Houston, TX

Research Showed The Significance of Parks with Public Health

Jackson Cutler

Arek Adeoye/Unsplash

HOUSTON, TX—The ongoing pandemic situation affects all aspects of society, leading to facilities closures and physical distancing measures. The rising number of physical activities, along with obstacles to park-use stating the importance of green space accessibility, based on a new study from the University of Houston.

Some of the UHCL Exercise and Health Sciences faculty members Isabella Kusters, Julianna Dean, Denise Cazes, and Mark Sommer, Master of Science in Exercise and Health Sciences alumnus during his graduate school years, conducted a study to investigate where and when UHCL community members were exercising. They also collected data about their experience and attitudes with the use of public parks.

Their study was just published recently in the Texas Journal of Public Health in an article with the title "Physical Activity, Behaviors, and Park-Use Among Members of a Mid-Sized University".

"In public health, we know that physical activity is crucial for our physical, mental, and social well being," said Isabella Kusters. Houston has high levels of chronic disease such as high blood pressure, diabetes, and cardiovascular disease, making the physical activity even more important to integrate into daily life. This is why green spaces, such as parks, are a crucial component of a community's infrastructure. They must be readily and freely accessible for communities to use,"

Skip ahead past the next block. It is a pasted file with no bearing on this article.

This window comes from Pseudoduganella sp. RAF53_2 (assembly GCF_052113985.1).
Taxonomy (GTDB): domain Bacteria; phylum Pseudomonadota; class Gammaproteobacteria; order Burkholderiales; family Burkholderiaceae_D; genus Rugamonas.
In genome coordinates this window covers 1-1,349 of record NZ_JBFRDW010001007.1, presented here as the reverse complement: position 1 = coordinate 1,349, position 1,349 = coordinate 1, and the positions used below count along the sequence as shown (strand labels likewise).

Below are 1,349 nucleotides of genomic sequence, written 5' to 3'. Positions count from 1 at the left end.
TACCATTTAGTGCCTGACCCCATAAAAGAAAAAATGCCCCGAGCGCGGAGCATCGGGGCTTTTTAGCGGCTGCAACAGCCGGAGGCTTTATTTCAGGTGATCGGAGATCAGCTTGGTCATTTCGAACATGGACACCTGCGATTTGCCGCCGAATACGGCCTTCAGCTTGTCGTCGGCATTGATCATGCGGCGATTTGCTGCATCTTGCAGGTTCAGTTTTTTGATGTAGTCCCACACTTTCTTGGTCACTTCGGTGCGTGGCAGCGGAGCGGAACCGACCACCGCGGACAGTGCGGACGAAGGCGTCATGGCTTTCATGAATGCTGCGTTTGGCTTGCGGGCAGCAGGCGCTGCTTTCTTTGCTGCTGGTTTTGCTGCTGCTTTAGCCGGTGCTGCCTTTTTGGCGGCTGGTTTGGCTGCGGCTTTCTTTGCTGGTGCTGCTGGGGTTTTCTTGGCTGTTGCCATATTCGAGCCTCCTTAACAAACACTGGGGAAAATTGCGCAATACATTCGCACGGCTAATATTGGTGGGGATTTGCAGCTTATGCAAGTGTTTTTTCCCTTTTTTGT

Mark Sommer also explained how he had the opportunity to apply the data management and analysis techniques that he learned in his classes to this study. "I was involved in coding detailed survey responses into analyzable formats, applying the skills and knowledge I gained throughout the Master's program," Sommer said. "Communities and municipalities can take this information more into account when city planning. It will help them make it easier for people to get into parks because people need to feel comfortable when they're trying to get fit."

Through the survey, lots of respondents admitted that they generally performed physical activities that include walking, running, and resistance exercises. And they do these activities at various locations ranging from home, gyms, and parks.

"We also found that most respondents exercised after 5 p.m., and they completed a physical activity on at least one weekend day and at least one weekday," said Julianna Dean. "What this data shows us is that the types of physical activity that people are doing and the times that they are exercising are consistent with park availability if the conditions are right,"

Isabella Kusters said that the results of the study are important for understanding and planning the improvement of physical space in communities. "We do have a lot of beautiful green spaces and trails on and around our campus. However, we must ensure that parks are also integrated within residential areas for optimum public health," she said.

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